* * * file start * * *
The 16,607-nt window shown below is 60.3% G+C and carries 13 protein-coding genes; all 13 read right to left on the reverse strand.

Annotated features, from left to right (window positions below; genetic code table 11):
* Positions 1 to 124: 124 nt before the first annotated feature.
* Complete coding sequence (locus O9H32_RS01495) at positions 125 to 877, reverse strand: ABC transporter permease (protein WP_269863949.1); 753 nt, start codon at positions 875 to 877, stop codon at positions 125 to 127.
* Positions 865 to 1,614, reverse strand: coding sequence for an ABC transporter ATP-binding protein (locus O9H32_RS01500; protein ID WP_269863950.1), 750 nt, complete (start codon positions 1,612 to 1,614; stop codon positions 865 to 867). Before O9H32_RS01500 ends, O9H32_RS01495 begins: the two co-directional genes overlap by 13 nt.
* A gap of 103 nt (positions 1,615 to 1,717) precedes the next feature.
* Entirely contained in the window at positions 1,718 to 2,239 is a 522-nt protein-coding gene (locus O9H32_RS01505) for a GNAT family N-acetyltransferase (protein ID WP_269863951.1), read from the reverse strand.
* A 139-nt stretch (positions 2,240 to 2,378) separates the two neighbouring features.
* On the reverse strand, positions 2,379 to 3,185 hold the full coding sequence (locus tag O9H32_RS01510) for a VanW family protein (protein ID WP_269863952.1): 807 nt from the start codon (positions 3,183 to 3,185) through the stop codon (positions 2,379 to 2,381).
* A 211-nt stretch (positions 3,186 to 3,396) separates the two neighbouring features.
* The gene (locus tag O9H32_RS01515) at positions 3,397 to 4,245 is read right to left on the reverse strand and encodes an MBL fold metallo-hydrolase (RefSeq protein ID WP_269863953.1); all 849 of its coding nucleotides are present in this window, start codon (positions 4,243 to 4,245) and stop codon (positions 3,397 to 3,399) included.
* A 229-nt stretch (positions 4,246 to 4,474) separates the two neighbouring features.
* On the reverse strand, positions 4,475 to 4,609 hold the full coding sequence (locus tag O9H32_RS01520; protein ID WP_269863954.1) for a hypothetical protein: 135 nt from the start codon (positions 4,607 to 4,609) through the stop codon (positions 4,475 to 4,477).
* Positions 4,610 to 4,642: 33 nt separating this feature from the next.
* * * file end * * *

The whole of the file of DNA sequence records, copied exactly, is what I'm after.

The 16,607-nt window shown below is 60.3% G+C and carries 13 protein-coding genes; all 13 read right to left on the reverse strand.

Annotated features, from left to right (window positions below; genetic code table 11):
* Positions 1 to 124: 124 nt before the first annotated feature.
* Complete coding sequence (locus O9H32_RS01495) at positions 125 to 877, reverse strand: ABC transporter permease (protein WP_269863949.1); 753 nt, start codon at positions 875 to 877, stop codon at positions 125 to 127.
* Positions 865 to 1,614, reverse strand: coding sequence for an ABC transporter ATP-binding protein (locus O9H32_RS01500; protein ID WP_269863950.1), 750 nt, complete (start codon positions 1,612 to 1,614; stop codon positions 865 to 867). Before O9H32_RS01500 ends, O9H32_RS01495 begins: the two co-directional genes overlap by 13 nt.
* A gap of 103 nt (positions 1,615 to 1,717) precedes the next feature.
* Entirely contained in the window at positions 1,718 to 2,239 is a 522-nt protein-coding gene (locus O9H32_RS01505) for a GNAT family N-acetyltransferase (protein ID WP_269863951.1), read from the reverse strand.
* A 139-nt stretch (positions 2,240 to 2,378) separates the two neighbouring features.
* On the reverse strand, positions 2,379 to 3,185 hold the full coding sequence (locus tag O9H32_RS01510) for a VanW family protein (protein ID WP_269863952.1): 807 nt from the start codon (positions 3,183 to 3,185) through the stop codon (positions 2,379 to 2,381).
* A 211-nt stretch (positions 3,186 to 3,396) separates the two neighbouring features.
* The gene (locus tag O9H32_RS01515) at positions 3,397 to 4,245 is read right to left on the reverse strand and encodes an MBL fold metallo-hydrolase (RefSeq protein ID WP_269863953.1); all 849 of its coding nucleotides are present in this window, start codon (positions 4,243 to 4,245) and stop codon (positions 3,397 to 3,399) included.
* A 229-nt stretch (positions 4,246 to 4,474) separates the two neighbouring features.
* On the reverse strand, positions 4,475 to 4,609 hold the full coding sequence (locus tag O9H32_RS01520; protein ID WP_269863954.1) for a hypothetical protein: 135 nt from the start codon (positions 4,607 to 4,609) through the stop codon (positions 4,475 to 4,477).
* Positions 4,610 to 4,642: 33 nt separating this feature from the next.